There are two mutually exclusive definitions of the office of divine institution.  One identifies it with the pastoral office.  The pastoral office may be defined strictly to refer exclusively to the parish pastorate.  It may be defined more broadly to refer to the office of preaching the gospel and administering the sacraments whether or not the incumbent is serving a specific local congregation.  In either case, the office is a concrete office whose incumbents are given by God the responsibility of preaching the gospel and administering the sacraments.  By human right incumbents of this office may specialize in this or that essential duty of the office (as do, for example, missionaries, chaplains, and theological professors), but by divine right all incumbents of the office are given the responsibility of doing what Jesus told His original ministers to do: to preach the gospel, forgive and retain sins, and administer the sacraments.  

The other definition of the office of divine institution is that it is not a specific or concrete office.  It is a genus or category of offices.  It includes any office in which God’s word is taught on behalf of the church.  According to this definition the pastoral office is divinely instituted but so is every form of office in which the word of God is taught and/or the sacraments are administered on behalf of the church. 

This definition was what underlay the Theses of the Doctrine Committee of the ELS that were rejected by the 2002 ELS convention.  President Gaylin Schmeling of Bethany Lutheran Seminary in Mankato and chairman of the synodical Doctrine Committee was the primary author of the DC Theses.  He defined the public ministry as “any use of the means of grace on behalf of the church and in the name and stead of Christ.”  The DC Theses represented the Wisconsin Synod teaching on the ministry.  In deference to those within the ELS who believed in the specific divine institution of the pastoral office the document did say that “a form like the pastoral office is indispensable to the church.”  Efforts to change the words “a form like the pastoral office” to “the pastoral office” were unsuccessful.  To say that the pastoral office is indispensable to the church would suggest that the pastoral office is specifically divinely instituted and that would contradict the Wisconsin teaching.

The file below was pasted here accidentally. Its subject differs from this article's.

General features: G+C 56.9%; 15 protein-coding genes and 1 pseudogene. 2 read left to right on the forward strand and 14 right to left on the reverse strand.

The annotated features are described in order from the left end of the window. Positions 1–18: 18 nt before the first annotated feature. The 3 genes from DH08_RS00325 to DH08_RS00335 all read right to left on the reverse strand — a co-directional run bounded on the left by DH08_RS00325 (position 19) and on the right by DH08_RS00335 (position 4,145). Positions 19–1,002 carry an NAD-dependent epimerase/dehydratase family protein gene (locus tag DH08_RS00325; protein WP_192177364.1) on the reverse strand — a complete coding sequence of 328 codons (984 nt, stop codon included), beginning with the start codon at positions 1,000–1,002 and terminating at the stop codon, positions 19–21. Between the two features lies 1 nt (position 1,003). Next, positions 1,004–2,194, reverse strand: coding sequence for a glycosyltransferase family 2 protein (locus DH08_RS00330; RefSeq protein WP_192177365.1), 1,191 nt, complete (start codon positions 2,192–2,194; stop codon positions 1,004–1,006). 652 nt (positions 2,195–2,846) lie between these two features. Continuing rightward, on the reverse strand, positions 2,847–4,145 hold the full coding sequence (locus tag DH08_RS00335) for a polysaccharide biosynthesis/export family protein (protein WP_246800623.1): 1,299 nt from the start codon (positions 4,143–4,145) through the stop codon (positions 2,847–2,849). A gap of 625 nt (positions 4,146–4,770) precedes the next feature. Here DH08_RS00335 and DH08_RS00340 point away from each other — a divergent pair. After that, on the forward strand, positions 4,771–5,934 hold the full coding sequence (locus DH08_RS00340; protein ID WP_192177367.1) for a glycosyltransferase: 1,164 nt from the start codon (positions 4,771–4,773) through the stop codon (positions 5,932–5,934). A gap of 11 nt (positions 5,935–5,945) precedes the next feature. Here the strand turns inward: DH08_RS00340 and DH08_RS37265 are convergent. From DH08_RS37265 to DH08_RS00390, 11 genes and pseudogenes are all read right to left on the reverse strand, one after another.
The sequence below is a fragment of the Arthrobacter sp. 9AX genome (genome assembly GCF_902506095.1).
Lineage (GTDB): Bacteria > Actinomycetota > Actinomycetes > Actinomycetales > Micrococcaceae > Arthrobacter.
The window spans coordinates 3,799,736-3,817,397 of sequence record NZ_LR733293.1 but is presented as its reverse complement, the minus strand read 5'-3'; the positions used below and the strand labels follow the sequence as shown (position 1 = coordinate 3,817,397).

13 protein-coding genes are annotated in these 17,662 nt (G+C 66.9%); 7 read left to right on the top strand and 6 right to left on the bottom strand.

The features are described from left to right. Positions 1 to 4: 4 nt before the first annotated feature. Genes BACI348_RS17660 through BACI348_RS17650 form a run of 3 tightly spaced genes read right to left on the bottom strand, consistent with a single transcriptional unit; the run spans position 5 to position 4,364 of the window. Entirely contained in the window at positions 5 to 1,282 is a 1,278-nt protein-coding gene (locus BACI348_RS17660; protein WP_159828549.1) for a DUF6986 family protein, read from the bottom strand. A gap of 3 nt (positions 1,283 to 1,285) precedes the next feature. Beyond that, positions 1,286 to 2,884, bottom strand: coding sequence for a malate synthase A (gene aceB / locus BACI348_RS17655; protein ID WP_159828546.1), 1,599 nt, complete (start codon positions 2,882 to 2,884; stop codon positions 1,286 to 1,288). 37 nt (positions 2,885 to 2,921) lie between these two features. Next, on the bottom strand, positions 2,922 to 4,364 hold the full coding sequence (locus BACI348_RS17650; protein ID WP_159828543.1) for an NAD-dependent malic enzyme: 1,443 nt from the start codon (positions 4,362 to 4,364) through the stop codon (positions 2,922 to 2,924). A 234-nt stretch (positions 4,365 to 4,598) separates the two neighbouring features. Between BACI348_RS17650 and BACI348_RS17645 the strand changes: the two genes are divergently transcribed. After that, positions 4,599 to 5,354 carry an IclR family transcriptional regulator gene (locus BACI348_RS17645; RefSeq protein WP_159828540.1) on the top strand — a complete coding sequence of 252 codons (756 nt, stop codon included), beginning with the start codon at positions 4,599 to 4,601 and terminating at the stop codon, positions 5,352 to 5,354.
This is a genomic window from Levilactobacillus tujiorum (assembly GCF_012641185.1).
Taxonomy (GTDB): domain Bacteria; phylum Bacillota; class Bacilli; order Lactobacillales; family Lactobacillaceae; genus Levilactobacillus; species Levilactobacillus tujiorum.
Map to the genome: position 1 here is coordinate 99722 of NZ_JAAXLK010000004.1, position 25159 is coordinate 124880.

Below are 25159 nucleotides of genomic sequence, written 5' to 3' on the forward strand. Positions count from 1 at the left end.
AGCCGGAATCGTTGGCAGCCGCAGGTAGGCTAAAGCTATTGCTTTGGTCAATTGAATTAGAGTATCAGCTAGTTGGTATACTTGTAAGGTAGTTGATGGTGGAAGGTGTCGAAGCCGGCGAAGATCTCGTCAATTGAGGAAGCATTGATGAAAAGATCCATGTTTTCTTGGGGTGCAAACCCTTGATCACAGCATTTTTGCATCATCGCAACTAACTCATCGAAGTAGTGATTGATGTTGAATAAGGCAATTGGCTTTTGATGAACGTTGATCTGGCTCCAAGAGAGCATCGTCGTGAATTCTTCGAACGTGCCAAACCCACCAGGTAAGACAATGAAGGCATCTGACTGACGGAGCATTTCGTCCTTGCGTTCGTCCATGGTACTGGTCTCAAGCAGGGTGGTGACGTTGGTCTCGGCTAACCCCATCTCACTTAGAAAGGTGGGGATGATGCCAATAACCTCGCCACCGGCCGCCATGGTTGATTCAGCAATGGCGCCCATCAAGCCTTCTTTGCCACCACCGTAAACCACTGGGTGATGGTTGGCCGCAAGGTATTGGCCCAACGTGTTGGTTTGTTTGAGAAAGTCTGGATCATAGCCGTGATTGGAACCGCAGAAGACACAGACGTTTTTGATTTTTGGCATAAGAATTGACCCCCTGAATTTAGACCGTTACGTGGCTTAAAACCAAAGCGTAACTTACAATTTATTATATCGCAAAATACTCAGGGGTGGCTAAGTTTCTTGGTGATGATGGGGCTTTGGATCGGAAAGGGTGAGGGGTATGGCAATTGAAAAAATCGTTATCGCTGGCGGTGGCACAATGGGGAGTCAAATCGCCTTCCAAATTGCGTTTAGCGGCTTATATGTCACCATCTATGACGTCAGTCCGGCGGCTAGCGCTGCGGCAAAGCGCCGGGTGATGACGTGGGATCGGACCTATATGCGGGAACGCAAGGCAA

In rejecting the DC Theses, the ELS was not condemning them.  It was saying that they were too one-sided.  They failed adequately to harmonize the various views held within the ELS.  But then how could a statement harmonize two mutually exclusive definitions of the divinely instituted office?  Is the office of divine institution a specific office, a species of office, the pastoral office?  Or is the office of divine institution a general category of offices, a genus in which there are many species, with the pastoral office being only the most comprehensive form of office but no more divinely instituted than any other form?  It would seem that no doctrinal statement could possibly affirm both sides in this debate. 

But the document that was adopted at the June 2005 convention of the ELS did precisely that.  “The Public Ministry of the Word,” (the PCM document) teaches the Wisconsin position that the entire genus of offices that use the means of grace on behalf of the church is divinely instituted.  It teaches the Missouri position that the pastoral office is divinely mandated.  It defines the pastoral office to include both the parish pastorate as well as specialized offices whose incumbents are qualified to exercise a full use of the keys.  Other offices that exercise what the document calls a “limited public use of the keys” are divinely instituted, but not divinely mandated.  Such offices include the office of Christian Day School teacher whose incumbents teach God’s word to the children.  Since the CDS teacher teaches God’s word of behalf of the church he or she is “in” the divinely instituted ministry of the word and should receive a divine call in accordance with Romans 10:15 and Augsburg Confession, Article XIV.  It is by human right that the office of CDS teacher is established.  The church establishes this office in her freedom to do those things that are neither commanded nor forbidden by God’s word.  But it is by divine right that CDS teachers do their work on behalf of the Christians through whom the call has come.